Fallacy Watch: Denying the Antecedent
  • 3-minute read
  • 5th April 2021

Fallacy Watch: Denying the Antecedent

A fallacy is a bad or faulty argument. One such fallacy, associated with academic writing, is denying the antecedent. But what does this involve? And how can you avoid it? In this post, we explain the basics for students and other academic writers.

What Is Denying the Antecedent?

‘Denying the antecedent’ is a logical fallacy based on drawing an untrue conclusion from an ‘if–then’ argument. We can represent it like this:

If X is true, then Y is also true.

X is not true, so Y is not true either.

The idea here is that, if ‘X’ causes or leads to ‘Y’, the latter being untrue rules out the former as well. This makes it like the reverse of affirming the consequent. However, both fallacies involve an unjustified jump from a premise to a conclusion.

To see how this fallacy works in practice, we’ll move on to an example.

Example of Denying the Antecedent

To see the issue here, we’ll use an example that should be obviously false:

If you are a proofreader, you have a job.

Thus, if you are not a proofreader, you do not have a job.

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The first claim here (if X, then Y) is clear enough:

If you are a proofreader, you have a job.

This is simple to understand: proofreading is a job, so being a proofreader means you have a job. The problem comes in the second part:

Thus, if you are not a proofreader, you do not have a job.

Here, we flip the argument, which means we end up claiming that not being a proofreader equates to not having a job. But this overlooks every other job that someone could have (i.e. every other condition that would make ‘Y’ true).

Not all cases of denying the antecedent will be this clearly wrong. But they all make the same invalid move, ignoring the relationship between the ‘X’ and ‘Y’ conditions to imply that negating ‘X’ also implies negating ‘Y’. As in the example above, though, this does not necessarily work from a logical point of view!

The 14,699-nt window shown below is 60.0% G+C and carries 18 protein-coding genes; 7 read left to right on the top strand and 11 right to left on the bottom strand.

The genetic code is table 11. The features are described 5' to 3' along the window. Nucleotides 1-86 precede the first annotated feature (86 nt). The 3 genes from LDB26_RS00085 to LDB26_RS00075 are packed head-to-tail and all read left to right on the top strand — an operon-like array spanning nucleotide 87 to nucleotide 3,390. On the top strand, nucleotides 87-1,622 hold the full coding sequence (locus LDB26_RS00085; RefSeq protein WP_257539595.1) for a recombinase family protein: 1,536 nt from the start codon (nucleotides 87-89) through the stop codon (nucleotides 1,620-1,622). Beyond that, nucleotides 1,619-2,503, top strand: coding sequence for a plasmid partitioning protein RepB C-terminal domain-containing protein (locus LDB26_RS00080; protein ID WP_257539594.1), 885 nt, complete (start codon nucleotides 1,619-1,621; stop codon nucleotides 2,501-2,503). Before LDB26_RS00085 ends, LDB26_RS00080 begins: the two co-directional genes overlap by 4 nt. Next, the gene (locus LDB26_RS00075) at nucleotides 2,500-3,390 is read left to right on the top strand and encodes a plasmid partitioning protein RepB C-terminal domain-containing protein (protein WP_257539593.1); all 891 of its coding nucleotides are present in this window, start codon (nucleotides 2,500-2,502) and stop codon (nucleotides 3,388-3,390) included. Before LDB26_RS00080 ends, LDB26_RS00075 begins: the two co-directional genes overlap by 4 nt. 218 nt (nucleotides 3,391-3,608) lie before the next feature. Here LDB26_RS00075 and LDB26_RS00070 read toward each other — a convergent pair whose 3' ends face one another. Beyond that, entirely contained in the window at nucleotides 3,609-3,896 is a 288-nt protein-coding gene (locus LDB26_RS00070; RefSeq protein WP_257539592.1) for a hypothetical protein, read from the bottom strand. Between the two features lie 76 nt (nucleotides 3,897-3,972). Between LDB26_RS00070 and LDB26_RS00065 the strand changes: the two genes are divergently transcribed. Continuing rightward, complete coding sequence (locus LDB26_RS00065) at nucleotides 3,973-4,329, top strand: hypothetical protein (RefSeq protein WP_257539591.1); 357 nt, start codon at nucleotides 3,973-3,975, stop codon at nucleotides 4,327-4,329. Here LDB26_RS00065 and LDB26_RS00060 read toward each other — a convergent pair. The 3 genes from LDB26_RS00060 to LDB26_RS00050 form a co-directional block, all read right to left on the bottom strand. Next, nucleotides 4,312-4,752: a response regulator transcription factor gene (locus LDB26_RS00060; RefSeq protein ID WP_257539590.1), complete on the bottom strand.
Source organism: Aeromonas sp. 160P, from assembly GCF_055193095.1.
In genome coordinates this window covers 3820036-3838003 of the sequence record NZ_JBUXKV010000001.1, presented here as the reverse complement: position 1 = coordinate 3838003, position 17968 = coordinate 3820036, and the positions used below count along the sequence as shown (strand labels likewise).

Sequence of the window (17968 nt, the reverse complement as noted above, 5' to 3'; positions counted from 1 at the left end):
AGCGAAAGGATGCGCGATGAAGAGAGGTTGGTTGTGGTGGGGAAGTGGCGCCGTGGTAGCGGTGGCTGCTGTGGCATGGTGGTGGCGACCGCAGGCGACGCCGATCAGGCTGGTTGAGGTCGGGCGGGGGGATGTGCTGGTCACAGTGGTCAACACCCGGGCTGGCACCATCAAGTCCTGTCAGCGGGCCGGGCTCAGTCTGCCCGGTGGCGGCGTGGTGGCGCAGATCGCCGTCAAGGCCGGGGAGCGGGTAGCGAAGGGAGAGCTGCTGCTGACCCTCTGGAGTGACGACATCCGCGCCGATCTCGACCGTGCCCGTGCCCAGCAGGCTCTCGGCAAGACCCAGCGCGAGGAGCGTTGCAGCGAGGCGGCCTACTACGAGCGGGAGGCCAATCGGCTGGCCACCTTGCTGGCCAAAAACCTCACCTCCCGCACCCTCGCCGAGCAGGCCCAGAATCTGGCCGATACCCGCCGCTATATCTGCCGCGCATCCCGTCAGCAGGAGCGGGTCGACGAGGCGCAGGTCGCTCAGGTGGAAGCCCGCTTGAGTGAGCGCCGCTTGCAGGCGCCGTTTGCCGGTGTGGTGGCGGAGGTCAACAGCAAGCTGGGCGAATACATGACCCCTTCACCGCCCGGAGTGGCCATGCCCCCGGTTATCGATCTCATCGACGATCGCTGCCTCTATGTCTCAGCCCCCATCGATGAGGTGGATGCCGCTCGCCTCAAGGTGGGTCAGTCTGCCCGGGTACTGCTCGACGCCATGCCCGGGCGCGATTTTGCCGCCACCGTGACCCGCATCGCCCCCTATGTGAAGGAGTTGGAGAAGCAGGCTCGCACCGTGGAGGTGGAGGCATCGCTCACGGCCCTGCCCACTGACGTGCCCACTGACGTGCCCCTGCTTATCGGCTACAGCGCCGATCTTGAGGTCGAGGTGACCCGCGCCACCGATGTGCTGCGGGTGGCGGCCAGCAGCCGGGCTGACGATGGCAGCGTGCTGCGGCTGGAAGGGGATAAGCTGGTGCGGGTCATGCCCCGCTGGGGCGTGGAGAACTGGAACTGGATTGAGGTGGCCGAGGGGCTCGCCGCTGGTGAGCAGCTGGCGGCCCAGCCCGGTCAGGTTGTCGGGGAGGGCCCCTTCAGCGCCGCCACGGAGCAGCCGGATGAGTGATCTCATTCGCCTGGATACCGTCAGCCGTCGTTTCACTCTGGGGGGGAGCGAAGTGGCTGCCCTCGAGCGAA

How to Avoid the Fallacy

An argument that denies the antecedent may look a lot like a valid argument. In addition, not every argument that takes the form above will be wrong. For instance:

If I am an unmarried man, I am a bachelor.

I am not an unmarried man, so I am not a bachelor.

Here, the second claim follows from the first. But this is because ‘bachelor’ and ‘unmarried man’ mean the same thing: you are a bachelor if and only if you are an unmarried man. As a result, negating either means negating both.

But this only works when you have an ‘if and only if’ relationship between two conditions. As with the ‘proofreader’ example, it does not work if there are other possible explanations for ‘Y’ – the second part of the argument – being true.

There is no simple trick to avoiding this fallacy. The key instead is to approach arguments critically. If you back up ideas with evidence and consider other possible explanations any claim, you should avoid the pitfall of denying the antecedent.

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